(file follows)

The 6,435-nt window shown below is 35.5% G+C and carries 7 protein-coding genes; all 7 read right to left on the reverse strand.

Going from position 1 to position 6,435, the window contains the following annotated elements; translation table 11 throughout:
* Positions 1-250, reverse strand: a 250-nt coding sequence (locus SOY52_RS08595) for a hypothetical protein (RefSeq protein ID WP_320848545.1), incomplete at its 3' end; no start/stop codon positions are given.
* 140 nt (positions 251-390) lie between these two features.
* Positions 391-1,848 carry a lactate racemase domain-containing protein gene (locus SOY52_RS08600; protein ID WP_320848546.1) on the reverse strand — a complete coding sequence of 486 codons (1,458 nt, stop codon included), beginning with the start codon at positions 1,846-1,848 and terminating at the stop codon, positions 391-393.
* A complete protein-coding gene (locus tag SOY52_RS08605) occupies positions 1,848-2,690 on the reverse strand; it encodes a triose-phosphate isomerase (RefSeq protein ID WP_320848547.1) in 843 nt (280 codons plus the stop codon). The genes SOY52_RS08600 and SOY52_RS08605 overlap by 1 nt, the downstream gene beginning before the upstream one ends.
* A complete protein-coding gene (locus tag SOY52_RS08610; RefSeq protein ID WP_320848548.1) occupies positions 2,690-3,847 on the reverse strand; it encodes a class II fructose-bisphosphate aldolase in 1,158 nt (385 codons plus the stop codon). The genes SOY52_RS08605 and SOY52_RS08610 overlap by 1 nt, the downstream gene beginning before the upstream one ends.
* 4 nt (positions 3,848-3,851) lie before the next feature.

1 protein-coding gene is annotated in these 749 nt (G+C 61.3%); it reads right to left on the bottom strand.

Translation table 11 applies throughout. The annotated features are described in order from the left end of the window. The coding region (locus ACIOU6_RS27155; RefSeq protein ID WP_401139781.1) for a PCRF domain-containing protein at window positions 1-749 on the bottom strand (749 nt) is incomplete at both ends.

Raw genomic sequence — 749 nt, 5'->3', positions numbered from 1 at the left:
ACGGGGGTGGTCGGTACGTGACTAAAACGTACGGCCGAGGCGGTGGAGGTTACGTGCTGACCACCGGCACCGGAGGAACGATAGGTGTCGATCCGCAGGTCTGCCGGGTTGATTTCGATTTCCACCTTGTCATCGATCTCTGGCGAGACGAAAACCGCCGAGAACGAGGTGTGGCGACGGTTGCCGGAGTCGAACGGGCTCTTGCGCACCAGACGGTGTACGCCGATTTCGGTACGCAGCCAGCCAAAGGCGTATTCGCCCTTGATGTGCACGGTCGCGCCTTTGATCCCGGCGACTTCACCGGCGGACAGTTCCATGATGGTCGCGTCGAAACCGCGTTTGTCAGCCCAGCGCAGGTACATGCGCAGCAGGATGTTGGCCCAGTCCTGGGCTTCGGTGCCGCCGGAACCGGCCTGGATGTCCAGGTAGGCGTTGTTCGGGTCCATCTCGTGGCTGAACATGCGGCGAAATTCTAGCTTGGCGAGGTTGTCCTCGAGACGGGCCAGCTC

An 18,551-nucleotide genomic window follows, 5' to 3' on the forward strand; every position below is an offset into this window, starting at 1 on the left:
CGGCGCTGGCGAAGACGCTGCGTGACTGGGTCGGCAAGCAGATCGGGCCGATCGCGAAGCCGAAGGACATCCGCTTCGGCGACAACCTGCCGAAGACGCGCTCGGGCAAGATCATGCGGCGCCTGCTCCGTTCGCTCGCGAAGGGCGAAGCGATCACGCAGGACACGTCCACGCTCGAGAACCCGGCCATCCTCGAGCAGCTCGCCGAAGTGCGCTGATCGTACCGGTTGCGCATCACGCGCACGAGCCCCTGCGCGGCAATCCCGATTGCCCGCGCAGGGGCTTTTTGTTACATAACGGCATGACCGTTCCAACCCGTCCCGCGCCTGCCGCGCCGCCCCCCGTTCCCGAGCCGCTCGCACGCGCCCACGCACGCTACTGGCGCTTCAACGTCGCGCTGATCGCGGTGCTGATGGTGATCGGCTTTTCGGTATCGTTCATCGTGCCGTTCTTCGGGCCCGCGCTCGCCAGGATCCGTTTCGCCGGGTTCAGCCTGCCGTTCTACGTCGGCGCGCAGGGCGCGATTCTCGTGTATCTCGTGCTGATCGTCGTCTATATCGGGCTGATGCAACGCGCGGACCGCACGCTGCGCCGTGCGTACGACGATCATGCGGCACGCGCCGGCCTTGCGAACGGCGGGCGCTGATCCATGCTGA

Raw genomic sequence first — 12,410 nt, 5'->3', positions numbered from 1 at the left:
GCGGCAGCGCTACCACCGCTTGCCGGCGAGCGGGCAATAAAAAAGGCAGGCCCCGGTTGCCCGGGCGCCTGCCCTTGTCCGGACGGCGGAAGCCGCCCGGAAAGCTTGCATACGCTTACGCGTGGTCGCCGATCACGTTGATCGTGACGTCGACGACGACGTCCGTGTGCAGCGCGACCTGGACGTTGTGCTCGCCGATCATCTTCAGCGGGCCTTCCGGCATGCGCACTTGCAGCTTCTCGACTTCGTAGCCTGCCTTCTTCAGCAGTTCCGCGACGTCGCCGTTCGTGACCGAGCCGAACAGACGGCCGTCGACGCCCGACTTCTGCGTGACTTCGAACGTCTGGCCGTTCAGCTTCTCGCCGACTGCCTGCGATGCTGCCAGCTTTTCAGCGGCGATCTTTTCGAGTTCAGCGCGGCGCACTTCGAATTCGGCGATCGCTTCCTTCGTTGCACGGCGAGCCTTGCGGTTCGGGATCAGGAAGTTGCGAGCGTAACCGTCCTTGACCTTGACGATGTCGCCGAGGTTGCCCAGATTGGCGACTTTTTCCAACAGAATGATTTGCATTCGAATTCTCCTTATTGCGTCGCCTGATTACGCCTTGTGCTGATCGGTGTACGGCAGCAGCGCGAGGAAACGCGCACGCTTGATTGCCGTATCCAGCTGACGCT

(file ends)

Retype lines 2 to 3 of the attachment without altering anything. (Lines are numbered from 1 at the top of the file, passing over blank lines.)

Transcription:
Going from position 1 to position 6,435, the window contains the following annotated elements; translation table 11 throughout:
* Positions 1-250, reverse strand: a 250-nt coding sequence (locus SOY52_RS08595) for a hypothetical protein (RefSeq protein ID WP_320848545.1), incomplete at its 3' end; no start/stop codon positions are given.